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Low-Cost Cold Plate for Cooling Logic Modules and for Power Supplies

IP.com Disclosure Number: IPCOM000061014D
Original Publication Date: 1986-Jun-01
Included in the Prior Art Database: 2005-Mar-09
Document File: 2 page(s) / 42K

Publishing Venue

IBM

Related People

Aakalu, NG: AUTHOR

Abstract

A liquid-cooled cold plate (heat sink) can be manufactured at low cost by use of a heat-expandable laminate. The steps in production of such a cold plate are shown in Figs. 1-3. The cross section shown in Fig. 1 depicts a first step. The process involves laminating layers 10, 12 of metal, such as copper and nickel, between which is a special ink 14 printed in a configuration which will ultimately create the flow channel for the liquid. After lamination, the part is fired to convert the ink into high pressure gas and the gas in turn produces a cavity 16. The upper layer 10 is thin, and the bottom layer 12 is thick and stiff. Thus, as shown in Figs. 2 and 3, when the cavity 16 is formed, the deformation is in the top layer and the bottom layer stays flat.

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Low-Cost Cold Plate for Cooling Logic Modules and for Power Supplies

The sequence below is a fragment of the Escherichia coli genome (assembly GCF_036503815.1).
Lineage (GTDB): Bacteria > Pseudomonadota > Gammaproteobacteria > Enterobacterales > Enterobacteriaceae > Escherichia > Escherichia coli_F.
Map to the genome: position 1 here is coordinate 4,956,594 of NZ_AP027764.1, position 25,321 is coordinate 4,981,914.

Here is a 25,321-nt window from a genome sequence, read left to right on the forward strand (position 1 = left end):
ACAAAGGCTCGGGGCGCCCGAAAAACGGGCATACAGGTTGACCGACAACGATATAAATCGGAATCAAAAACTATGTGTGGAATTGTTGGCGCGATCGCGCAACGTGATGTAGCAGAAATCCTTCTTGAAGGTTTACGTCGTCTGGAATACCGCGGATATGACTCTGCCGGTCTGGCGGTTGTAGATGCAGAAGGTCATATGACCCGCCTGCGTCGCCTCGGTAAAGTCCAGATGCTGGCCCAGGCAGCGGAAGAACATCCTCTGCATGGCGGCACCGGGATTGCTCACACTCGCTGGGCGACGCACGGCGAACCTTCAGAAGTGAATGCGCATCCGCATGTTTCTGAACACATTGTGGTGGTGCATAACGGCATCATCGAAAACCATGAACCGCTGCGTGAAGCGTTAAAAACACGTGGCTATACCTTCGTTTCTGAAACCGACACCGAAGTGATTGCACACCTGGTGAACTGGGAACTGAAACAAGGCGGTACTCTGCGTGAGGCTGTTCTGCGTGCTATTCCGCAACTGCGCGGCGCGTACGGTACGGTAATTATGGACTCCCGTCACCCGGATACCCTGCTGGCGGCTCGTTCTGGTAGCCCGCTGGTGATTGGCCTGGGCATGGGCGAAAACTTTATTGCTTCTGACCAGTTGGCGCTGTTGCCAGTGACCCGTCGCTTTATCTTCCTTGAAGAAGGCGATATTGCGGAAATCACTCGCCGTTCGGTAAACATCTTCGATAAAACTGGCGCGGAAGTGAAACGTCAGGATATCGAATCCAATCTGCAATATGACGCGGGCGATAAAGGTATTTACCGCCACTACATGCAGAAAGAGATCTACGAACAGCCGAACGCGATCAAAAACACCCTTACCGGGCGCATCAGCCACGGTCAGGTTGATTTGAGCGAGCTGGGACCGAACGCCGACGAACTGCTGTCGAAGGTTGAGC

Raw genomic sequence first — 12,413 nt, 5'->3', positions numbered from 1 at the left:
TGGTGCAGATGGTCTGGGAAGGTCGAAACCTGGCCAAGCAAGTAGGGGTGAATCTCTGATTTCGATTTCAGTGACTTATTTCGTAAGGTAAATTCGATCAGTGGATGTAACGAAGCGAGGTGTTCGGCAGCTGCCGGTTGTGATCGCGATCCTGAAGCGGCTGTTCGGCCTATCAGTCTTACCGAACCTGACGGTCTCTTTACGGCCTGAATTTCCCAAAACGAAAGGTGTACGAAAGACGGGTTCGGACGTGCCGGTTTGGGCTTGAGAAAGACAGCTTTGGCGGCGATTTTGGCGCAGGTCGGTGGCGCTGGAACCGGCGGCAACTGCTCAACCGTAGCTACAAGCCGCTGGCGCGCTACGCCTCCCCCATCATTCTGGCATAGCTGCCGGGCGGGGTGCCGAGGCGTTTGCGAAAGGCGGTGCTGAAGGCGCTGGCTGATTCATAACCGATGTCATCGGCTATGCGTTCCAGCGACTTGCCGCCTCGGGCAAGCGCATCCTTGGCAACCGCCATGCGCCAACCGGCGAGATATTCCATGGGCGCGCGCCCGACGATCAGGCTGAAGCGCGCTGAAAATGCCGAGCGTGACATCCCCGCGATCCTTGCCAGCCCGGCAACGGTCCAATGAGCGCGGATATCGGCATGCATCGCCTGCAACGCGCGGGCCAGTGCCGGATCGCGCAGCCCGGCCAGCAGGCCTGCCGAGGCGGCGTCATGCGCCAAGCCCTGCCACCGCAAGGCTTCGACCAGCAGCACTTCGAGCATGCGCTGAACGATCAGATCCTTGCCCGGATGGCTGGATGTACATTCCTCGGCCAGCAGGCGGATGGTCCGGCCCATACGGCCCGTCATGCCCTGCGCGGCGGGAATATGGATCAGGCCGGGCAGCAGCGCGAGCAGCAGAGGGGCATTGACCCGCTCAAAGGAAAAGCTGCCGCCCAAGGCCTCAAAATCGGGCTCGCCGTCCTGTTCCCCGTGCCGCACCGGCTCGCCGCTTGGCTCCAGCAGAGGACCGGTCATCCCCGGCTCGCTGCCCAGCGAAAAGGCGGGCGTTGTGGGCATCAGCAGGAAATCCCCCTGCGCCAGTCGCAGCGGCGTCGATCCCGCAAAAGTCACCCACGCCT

A liquid-cooled cold plate (heat sink) can be manufactured at low cost by use of a heat-expandable laminate. The steps in production of such a cold plate are shown in Figs. 1-3. The cross section shown in Fig. 1 depicts a first step. The process involves laminating layers 10, 12 of metal, such as copper and nickel, between which is a special ink 14 printed in a configuration which will ultimately create the flow channel for the liquid. After lamination, the part is fired to convert the ink into high pressure gas and the gas in turn produces a cavity 16. The upper layer 10 is thin, and the bottom layer 12 is thick and stiff. Thus, as shown in Figs. 2 and 3, when the cavity 16 is formed, the deformation is in the top layer and the bottom layer stays flat. To complete the cold plate manufacturing, holes 18, 20 are drilled into the cavity and hose fittings (not shown) are sweated onto the top plate. The bottom plate 12 provides a dimensionally stable surface on which to mount circuit components (not shown). Advantages 1. Intricate shapes of flow paths can be created without expensive machining and brazing of the two halves. 2. Should withstand higher hydraulic pressures and without leaks as all joints are metallurgical in nature. 3. Stiffer metal for bottom, such as nickel, can provide necessary flatness at lower total weight.

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